A leading expert explains how the wrong combo could dampen a drug’s effect … or deliver a heftier dose.
By Lindsay Moyer, Center for Science in the Public Interest
| With Joseph Boullata, professor of clinical nutrition at Drexel University and a pharmacy specialist at the Hospital of the University of Pennsylvania.
Q: [Lindsay Moyer] How can a food interfere with a drug?
A: [Joseph Boullata] Sometimes, it’s because of similarities in the way that the body handles foods and drugs. Or it’s because of the chemistry of the food or the drug. For example, taking a drug with a meal can increase or decrease the absorption of the drug.
Q: So the drug might not work?
A: Right. Certain antibiotics, for example, do a great job of binding to minerals like calcium. When the antibiotic does that, it’s not going to be completely absorbed. And neither is the calcium.
That’s a big deal if somebody is taking an antibiotic for an infection. I remember a patient who had a urinary tract infection and was taking one of those antibiotics—ciprofloxacin—and nobody had told her how to take it.
She was taking it with yogurt every day. The infection didn’t get better, and then became resistant to the antibiotic. Eating yogurt a few hours later would have been fine.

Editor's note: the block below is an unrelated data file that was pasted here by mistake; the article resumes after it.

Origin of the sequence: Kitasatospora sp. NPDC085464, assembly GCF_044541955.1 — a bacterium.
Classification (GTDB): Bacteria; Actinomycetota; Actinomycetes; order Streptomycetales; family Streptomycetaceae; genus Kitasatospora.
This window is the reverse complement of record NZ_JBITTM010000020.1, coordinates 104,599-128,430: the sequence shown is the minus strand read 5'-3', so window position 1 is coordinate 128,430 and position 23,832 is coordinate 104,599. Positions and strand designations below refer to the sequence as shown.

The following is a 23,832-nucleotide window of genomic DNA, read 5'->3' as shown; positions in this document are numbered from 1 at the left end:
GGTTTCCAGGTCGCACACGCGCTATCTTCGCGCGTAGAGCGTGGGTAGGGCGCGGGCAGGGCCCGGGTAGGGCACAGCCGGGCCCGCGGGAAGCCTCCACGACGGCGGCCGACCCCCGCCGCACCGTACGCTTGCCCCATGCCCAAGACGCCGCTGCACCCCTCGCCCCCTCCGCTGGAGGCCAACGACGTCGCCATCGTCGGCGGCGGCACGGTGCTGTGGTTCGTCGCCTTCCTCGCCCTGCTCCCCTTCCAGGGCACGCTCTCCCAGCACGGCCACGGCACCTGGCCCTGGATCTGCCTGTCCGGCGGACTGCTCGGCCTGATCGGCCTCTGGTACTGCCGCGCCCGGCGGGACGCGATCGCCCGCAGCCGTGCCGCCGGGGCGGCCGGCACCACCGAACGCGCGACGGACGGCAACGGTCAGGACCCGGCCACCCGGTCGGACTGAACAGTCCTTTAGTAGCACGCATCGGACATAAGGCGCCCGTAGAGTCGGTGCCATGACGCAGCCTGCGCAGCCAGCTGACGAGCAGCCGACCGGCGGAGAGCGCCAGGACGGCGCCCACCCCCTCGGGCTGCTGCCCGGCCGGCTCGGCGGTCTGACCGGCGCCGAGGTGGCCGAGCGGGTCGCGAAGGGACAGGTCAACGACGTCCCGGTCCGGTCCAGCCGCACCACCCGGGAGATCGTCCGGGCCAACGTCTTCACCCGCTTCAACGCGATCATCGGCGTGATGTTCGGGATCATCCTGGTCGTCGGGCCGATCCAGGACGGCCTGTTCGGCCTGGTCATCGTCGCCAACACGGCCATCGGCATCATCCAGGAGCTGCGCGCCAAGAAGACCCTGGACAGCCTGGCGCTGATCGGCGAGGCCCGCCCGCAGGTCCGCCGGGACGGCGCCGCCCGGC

Q: How can foods interfere with how the body handles drugs? …
A: Grapefruit juice is a good example. It contains a number of compounds that can destroy one of the main enzymes, cytochrome P450 3A4.
If that happens, any drug that would normally be metabolized by that enzyme—which is about 50 percent of all the drugs we have—wouldn’t be fully metabolized. That would increase the amount of drug in the body.
Q: Why do labels on many drugs say to avoid alcohol?
A: Alcohol can affect the central nervous system, the liver, and the kidneys. So, for example, if somebody is taking an antidepressant that also affects the central nervous system, alcohol may amplify the drug’s side effects …
Q: Do people on some blood pressure drugs have to avoid potassium-rich foods?
A: Most people don’t have to worry. One group of medications causes your body to hold on to potassium. Those are drugs like ACE inhibitors, angiotensin II receptor blockers, and potassium-sparing diuretics … Read more.
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